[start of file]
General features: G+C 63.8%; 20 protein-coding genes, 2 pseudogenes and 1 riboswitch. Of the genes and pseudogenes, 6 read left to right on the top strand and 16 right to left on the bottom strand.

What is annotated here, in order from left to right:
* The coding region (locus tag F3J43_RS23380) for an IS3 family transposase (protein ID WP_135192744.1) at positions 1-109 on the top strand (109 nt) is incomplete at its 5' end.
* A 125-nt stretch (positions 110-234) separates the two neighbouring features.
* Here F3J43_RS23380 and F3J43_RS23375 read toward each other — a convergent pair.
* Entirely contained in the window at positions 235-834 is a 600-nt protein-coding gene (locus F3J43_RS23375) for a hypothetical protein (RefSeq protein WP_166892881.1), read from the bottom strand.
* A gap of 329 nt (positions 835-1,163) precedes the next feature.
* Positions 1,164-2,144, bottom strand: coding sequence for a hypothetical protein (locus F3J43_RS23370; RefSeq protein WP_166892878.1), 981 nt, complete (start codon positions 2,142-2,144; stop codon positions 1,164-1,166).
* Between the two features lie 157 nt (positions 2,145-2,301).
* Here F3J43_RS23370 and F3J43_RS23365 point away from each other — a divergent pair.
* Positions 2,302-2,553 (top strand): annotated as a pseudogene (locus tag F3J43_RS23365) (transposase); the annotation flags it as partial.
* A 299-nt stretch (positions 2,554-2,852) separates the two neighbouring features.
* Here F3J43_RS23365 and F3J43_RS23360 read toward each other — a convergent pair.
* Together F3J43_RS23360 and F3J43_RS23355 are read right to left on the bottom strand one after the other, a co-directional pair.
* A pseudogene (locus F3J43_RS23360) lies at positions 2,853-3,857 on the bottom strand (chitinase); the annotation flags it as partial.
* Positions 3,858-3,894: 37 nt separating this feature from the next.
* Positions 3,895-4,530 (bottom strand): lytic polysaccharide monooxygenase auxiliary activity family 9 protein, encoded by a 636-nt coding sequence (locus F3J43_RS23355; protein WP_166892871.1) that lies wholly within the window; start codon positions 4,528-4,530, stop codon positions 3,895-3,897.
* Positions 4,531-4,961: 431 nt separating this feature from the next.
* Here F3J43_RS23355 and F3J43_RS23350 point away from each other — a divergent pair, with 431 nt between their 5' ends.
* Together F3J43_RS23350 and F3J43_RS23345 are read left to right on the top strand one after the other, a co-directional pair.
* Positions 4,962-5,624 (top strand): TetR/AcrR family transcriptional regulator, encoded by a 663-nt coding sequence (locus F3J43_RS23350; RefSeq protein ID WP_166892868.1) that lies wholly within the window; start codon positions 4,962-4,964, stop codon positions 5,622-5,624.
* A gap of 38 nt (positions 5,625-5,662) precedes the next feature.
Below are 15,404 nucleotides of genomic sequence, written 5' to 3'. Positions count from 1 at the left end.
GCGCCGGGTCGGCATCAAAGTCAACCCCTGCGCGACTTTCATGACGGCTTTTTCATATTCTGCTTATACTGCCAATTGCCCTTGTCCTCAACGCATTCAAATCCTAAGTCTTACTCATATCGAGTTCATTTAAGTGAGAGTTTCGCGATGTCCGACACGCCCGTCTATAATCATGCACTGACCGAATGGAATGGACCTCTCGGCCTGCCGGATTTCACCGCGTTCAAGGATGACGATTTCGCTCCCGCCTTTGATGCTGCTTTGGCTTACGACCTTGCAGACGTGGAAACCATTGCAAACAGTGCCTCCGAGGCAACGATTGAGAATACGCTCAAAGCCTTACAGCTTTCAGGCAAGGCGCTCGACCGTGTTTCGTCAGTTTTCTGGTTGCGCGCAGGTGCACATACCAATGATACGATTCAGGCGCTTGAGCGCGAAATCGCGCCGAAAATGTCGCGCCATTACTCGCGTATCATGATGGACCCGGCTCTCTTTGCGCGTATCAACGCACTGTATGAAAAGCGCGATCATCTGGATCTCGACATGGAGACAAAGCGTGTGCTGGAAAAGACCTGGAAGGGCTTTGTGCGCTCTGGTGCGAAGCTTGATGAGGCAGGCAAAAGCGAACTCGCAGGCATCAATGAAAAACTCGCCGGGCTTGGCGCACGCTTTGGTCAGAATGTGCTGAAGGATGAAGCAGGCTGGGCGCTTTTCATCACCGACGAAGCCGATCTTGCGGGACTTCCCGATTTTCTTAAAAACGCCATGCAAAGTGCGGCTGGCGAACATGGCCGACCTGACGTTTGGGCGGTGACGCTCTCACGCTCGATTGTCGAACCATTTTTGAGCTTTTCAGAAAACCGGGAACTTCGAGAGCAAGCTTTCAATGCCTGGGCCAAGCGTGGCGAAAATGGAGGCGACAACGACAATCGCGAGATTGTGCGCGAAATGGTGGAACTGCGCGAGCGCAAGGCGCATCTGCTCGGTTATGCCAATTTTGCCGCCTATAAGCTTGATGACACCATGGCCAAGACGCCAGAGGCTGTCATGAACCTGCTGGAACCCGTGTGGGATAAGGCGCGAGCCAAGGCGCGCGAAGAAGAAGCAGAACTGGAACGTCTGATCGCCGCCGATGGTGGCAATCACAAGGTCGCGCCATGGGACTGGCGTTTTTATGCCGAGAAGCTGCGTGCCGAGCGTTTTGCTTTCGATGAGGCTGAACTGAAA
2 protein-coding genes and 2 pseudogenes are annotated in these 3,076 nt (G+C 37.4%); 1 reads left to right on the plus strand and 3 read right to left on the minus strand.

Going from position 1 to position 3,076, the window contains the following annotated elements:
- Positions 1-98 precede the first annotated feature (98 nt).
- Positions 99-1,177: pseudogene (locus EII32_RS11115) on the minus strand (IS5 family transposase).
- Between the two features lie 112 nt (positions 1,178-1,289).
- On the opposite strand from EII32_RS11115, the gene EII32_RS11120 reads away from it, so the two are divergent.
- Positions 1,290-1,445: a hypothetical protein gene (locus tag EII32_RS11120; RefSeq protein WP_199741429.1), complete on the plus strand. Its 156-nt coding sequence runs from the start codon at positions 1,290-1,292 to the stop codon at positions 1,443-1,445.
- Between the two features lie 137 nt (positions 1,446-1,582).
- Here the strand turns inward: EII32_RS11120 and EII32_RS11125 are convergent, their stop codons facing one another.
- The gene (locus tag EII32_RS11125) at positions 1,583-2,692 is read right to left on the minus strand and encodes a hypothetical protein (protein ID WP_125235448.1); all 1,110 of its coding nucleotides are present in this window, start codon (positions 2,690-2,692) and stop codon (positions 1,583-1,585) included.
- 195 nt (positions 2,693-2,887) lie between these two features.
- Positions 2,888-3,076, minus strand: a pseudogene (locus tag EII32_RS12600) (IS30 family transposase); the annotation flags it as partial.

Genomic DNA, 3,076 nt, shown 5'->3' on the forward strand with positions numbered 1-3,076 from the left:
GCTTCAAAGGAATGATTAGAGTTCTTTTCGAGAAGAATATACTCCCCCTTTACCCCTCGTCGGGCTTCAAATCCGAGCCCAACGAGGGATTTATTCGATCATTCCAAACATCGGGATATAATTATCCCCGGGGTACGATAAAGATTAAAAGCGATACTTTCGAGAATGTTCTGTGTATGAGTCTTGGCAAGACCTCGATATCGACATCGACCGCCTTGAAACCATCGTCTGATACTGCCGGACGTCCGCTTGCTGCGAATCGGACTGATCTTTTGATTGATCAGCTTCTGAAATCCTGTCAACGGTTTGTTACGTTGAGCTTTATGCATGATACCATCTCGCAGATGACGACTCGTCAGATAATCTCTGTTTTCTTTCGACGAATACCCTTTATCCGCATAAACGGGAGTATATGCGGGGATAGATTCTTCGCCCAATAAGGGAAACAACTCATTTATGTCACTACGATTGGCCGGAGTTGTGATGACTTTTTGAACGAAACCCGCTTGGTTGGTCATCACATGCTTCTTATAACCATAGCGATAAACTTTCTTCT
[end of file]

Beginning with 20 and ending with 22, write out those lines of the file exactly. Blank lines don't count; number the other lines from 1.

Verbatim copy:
* Together F3J43_RS23350 and F3J43_RS23345 are read left to right on the top strand one after the other, a co-directional pair.
* Positions 4,962-5,624 (top strand): TetR/AcrR family transcriptional regulator, encoded by a 663-nt coding sequence (locus F3J43_RS23350; RefSeq protein ID WP_166892868.1) that lies wholly within the window; start codon positions 4,962-4,964, stop codon positions 5,622-5,624.
* A gap of 38 nt (positions 5,625-5,662) precedes the next feature.